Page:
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Khmer Krom protest arrests

Kampuchea Krom monks and supporters protest against the Vietnamese government and appeal to the international community at Freedom Park in Phnom Penh. Pha Lina
Kampuchea Krom monks and supporters protest against the Vietnamese government and appeal to the international community at Freedom Park in Phnom Penh. Pha Lina

Khmer Krom protest arrests

More than 100 monks and other demonstrators railed against the Vietnam government’s continued incarceration of two monks for their alleged affiliation with Kampuchea Krom organisations yesterday.

Protesters at Phnom Penh’s Freedom Park held banners and portraits of three monks – one of whom was released – who, their supporters say, were arrested and tortured, by Vietnamese police on May 21 in an area of southern Vietnam that was once part of the Khmer empire and is referred to by some as Kampuchea Krom.

“We need freedom to live, like Vietnamese people and other nations on the world,” Thach Setha, Executive Director of the Khmer Kampuchea Krom Community said at the rally. “Living without freedom is meaningless.”

On May 21, Kleang provincial police forces in Vietnam surrounded the Prey Chhop and Serei Tasek pagodas, arresting five monks and two members of the pagodas for allegedly associating with foreign Khmer Krom Associations.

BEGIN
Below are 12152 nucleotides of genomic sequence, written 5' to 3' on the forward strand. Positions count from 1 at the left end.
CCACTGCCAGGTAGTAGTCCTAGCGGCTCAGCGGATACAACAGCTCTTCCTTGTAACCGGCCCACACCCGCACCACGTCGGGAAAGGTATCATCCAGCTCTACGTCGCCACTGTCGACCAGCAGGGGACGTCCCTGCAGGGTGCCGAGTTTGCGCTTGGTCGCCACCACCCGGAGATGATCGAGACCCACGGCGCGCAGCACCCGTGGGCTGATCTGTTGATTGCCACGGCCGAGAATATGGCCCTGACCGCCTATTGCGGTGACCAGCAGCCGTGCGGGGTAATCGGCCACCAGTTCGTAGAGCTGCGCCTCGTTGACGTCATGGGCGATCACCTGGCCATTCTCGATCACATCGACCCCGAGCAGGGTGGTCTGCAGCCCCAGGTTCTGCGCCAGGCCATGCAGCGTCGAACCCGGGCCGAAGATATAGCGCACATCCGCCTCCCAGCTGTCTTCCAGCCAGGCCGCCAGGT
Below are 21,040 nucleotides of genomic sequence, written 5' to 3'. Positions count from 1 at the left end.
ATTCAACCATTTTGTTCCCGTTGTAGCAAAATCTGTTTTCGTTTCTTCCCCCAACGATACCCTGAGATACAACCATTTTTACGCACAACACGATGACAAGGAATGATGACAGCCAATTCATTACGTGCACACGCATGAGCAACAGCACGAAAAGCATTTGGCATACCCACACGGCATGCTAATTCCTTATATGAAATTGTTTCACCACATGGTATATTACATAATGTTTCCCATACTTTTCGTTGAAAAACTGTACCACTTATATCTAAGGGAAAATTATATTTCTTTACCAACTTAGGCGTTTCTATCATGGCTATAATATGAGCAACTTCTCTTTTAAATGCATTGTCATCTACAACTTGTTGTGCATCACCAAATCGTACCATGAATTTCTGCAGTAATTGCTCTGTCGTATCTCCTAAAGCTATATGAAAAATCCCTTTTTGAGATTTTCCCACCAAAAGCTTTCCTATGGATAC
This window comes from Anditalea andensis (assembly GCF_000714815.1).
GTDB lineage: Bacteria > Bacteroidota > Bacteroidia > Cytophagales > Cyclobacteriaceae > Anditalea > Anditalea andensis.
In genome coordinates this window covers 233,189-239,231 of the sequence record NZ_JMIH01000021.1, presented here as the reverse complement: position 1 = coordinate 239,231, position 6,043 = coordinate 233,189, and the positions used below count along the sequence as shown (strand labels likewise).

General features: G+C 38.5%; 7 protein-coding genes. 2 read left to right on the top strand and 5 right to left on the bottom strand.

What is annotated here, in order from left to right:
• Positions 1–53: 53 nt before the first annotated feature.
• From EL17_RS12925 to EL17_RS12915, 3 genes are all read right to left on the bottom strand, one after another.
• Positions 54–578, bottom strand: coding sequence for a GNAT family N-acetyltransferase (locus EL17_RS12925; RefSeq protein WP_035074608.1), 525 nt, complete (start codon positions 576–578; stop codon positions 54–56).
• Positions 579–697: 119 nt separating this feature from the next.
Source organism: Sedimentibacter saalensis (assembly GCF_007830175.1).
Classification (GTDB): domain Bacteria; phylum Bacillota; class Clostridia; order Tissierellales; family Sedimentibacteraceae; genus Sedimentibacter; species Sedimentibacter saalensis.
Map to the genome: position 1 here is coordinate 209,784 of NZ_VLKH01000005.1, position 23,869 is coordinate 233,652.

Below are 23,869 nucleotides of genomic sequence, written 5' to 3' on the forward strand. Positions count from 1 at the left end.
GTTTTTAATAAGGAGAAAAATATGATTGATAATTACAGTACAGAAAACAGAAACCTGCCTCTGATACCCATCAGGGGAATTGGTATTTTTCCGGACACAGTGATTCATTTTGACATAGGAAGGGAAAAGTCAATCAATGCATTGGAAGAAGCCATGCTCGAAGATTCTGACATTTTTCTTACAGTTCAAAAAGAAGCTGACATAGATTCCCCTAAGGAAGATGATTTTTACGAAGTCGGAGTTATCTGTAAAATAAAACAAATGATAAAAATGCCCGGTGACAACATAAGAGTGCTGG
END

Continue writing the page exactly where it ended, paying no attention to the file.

All were released, except monks Liv Ny and Thach Thoeun.

“Police forces defrocked the monks and put them in rice sacks and then loaded on a truck,” a petition the group handed over to a Phnom Penh Municipal Hall employee for delivery to the Vietnamese embassy says. “Monk Ly Chenda who was freed lost memory . . .

we suspect that he was punished [with] drugs that cause him lose memory.”

Signs held by demonstrators bore slogans including “Vietnam has to show respect toward Kampuchea Krom indigenous people” and “Vietnam authorities have to stop threatening Kampuchea Krom monks and people.”

“[We] are ready to sacrifice our lives for protecting our religion and race,” venerable Seang Sovannara, 38, shouted to the crowd through a microphone.

Ket Che, administrative director of Phnom Penh Municipal Hall, said the group’s petition will be sent to the Ministry of Foreign Affairs, which will then forward the document to the Vietnamese embassy.

The Vietnamese embassy could not be reached for comment.

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